7 Feel-Good Hygge Romance Movies and Shows
If you’ve had your first snowfall of the year, lit your first fire, and you’re starting to see entire streets twinkling with holiday lights (or at least dreaming of these wintry delights as someone who lives in a perpetually warm location), then it could only mean one thing: it’s hygge season. “Hygge” is a Danish word meaning “a quality of coziness and comfortable conviviality that engenders a feeling of contentment or well-being.” In other words, all you want to do is wrap yourself up in a soft, warm blanket, sip hot cocoa, and watch feel-good movies and shows, preferably with an uplifting romantic angle. We’ve got you—at least for the feel-good programming part, although we’d happily wear snuggly socks and sip hot beverages with you any day. This year, expand your holiday viewing list beyond “Love Actually,” “The Holiday,” and “The Family Stone” with these seven titles that will swaddle you in hygge.
Like “Love Actually” meets “This Is Us,” but set in Sweden, this romance dramedy has everything you want for your holiday bingeathon: a beautiful winter wonderland setting, relatable family dynamics, and even more relatable multigenerational characters all looking for love. After suffering a major loss, three members of the Matsson family, each at a very different stage in life, must tread precarious paths towards happiness. Patriarch Sten finds himself dating again for the first time in decades. Twenty-something Aron is confused by who he thought was his soul mate. And 37-year-old Clara is on the verge of giving up on dating when she meets a handsome stranger who seems far too good to be true. If you already feel yourself rooting for them, that is precisely the correct reaction.
It’s Christmas Eve, 1969, and Norway is about to discover something monumental. With the help of some American oilmen, divers from the tiny, struggling fishing village of Stavanger discover a large oil field off the coast. Not only will this forever change Norway and cement the country as one of the largest oil exporters in the world, but it is also life-changing for a group of people caught in the middle. To satiate your romance craving, there’s a love triangle between Anna, an ambitious young woman; her oil diver fiancé, Christian; and Jonathan, a handsome young lawyer from Texas. Will she give into Jonathan’s irresistible rugged cowboy swagger or stay with her longtime love, whose family has accepted her as their own? Plus, the classic ‘60s soundtrack makes this hopeful story a rollicking good time.
Want a refreshing twist on the traditional rom-com? Meet the most awkwardly mismatched couple in London. Maybe they’ll be more compatible if they go elsewhere? Billy and Crispin can’t seem to agree on anything when it comes to their relationship, but instead of confronting their issues, they decide to ignore them by going out of town. But will Paris reignite their romance? Perhaps another couple’s summer wedding will remind them of their own commitment? Could they at the very least enjoy a round of tennis together at a country retreat? Their relationship issues come to a head at a very revealing New Year’s Eve party, but there’s nothing like the turn of the year to start fresh.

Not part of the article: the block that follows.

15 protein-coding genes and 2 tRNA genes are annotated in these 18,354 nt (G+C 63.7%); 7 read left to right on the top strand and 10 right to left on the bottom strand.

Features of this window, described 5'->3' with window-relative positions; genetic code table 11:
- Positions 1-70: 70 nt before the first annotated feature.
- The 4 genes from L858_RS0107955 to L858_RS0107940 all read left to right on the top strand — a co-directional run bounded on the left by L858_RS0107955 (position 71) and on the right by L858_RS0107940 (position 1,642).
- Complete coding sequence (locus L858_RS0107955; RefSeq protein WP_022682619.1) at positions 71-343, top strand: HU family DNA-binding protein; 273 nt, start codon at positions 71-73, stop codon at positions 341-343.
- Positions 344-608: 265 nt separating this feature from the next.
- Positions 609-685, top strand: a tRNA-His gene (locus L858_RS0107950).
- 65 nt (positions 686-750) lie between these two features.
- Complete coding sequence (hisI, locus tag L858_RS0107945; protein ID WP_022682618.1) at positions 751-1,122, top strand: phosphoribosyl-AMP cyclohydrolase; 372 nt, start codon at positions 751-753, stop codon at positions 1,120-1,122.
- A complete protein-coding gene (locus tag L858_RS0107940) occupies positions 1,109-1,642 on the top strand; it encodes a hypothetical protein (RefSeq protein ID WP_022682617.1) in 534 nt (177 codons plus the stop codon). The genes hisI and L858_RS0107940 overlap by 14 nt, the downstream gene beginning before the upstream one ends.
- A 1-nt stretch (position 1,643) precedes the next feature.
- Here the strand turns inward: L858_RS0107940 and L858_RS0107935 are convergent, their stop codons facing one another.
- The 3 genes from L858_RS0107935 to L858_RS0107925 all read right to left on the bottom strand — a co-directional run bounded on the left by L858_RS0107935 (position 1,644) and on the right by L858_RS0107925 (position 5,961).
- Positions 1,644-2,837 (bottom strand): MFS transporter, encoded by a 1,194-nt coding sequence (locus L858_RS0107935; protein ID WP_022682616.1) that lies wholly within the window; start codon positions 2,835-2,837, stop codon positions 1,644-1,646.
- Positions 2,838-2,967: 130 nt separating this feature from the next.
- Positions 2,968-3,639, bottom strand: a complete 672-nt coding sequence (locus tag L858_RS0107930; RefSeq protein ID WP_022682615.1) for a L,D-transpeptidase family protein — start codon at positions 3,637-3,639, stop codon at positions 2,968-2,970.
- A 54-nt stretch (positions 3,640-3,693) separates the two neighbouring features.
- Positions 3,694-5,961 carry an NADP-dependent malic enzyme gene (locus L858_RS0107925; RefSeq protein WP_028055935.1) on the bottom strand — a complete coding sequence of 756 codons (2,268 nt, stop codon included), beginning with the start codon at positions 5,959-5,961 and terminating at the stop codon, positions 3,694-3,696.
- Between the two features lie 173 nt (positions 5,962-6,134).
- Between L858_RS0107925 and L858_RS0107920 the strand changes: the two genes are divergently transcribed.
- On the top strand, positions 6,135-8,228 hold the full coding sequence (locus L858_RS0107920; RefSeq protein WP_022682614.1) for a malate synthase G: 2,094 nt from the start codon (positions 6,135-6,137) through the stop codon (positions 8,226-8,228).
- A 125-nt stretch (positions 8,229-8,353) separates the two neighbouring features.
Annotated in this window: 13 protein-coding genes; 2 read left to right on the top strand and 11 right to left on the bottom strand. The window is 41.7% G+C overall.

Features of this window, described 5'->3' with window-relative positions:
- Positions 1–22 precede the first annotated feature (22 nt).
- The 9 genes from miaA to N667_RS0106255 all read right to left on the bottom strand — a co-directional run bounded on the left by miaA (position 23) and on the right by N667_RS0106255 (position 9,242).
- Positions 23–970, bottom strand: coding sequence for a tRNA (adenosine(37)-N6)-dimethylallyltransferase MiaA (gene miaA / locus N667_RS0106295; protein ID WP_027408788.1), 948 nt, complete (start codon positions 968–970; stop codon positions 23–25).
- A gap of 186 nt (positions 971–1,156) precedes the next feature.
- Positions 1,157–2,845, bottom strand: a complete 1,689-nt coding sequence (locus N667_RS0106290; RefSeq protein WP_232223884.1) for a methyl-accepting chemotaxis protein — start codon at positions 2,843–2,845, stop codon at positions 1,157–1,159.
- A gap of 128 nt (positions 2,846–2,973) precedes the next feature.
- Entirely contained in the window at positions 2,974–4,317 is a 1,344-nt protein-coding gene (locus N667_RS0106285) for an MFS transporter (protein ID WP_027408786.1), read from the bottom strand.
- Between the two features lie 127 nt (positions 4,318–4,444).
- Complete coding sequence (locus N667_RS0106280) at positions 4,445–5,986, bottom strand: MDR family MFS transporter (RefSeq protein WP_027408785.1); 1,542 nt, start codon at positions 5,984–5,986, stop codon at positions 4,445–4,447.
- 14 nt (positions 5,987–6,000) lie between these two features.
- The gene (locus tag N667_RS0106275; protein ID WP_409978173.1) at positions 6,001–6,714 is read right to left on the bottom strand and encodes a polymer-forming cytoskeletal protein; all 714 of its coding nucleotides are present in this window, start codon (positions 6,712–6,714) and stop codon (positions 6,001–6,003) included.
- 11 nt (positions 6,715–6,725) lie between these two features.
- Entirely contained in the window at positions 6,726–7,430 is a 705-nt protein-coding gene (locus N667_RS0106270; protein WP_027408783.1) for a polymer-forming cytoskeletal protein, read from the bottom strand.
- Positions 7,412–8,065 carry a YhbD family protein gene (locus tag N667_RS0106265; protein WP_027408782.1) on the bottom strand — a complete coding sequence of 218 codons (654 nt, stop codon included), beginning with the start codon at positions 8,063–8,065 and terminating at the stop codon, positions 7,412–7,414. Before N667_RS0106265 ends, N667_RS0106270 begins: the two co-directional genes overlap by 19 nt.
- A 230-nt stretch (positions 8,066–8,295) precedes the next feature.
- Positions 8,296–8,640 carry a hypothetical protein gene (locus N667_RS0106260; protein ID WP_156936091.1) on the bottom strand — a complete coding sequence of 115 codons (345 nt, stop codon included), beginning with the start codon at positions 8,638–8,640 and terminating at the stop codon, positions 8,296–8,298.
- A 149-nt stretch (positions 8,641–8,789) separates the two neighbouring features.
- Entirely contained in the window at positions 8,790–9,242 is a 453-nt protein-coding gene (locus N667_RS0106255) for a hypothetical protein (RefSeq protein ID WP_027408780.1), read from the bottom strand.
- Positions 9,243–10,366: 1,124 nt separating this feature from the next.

Twenty short films set in Paris featuring a slew of our favorite actors, by some of the most renowned filmmakers in the industry—is this a dream? While the vignettes are wildly diverse, the anthology has an overall common theme: finding love in the City of Love. Featuring actors from Natalie Portman to Steve Buscemi, and directors including Alfonso and the Coen Brothers, the stories range from quirky vampire romance, to heartbreaking immigrant experiences, to falling in love with the city itself.
Love and family are often inextricably connected in romantic movies, but in this case they’re more like a head-on collision. The documentary follows Ravi Patel as he searches for a wife, with the help of two very demanding dating coaches: his parents. Like a real-life “My Big Fat Greek Wedding,” the film not only provides plenty of endearing moments between the Patel family, but it also examines India’s traditional dating culture, which is centered around arranged marriages. Judging by how happy his parents are, whose marriage was arranged, Ravi might be in good hands.
This series opens with a painfully relatable scenario: Donna wakes up one day to find that her husband has left her without a word. We’ve all experienced rejection of some sort, and we’re probably all familiar with the dreadful depression that follows. Not Donna. She’s not going to waste a single minute feeling depressed, not when her dream man is out there waiting to be found. And though Donna is blind, her visual impairment is never the focal point, nor is she defined by it. She’s just a woman who’s had her heart broken and is trying to find love against unique odds. Follow Donna through the streets of stunning Helsinki as she goes on Tinder dates, navigates one-night stands, and tries to turn her ex into ancient history.
Like a sip of latte—or a dart in your butt—this short film delivers a jolt of warm coziness. Raymond Goodfellow is a lounge singer and champion darts player who throws bullseyes while he croons. Every day he prays to God to make his love interest fall in love with him, but she only has eyes for his best friend. When he gets gifted a box of love darts, he has the chance to play God himself. If you want a story that’s short and sweet, “God of Love” really hits the mark.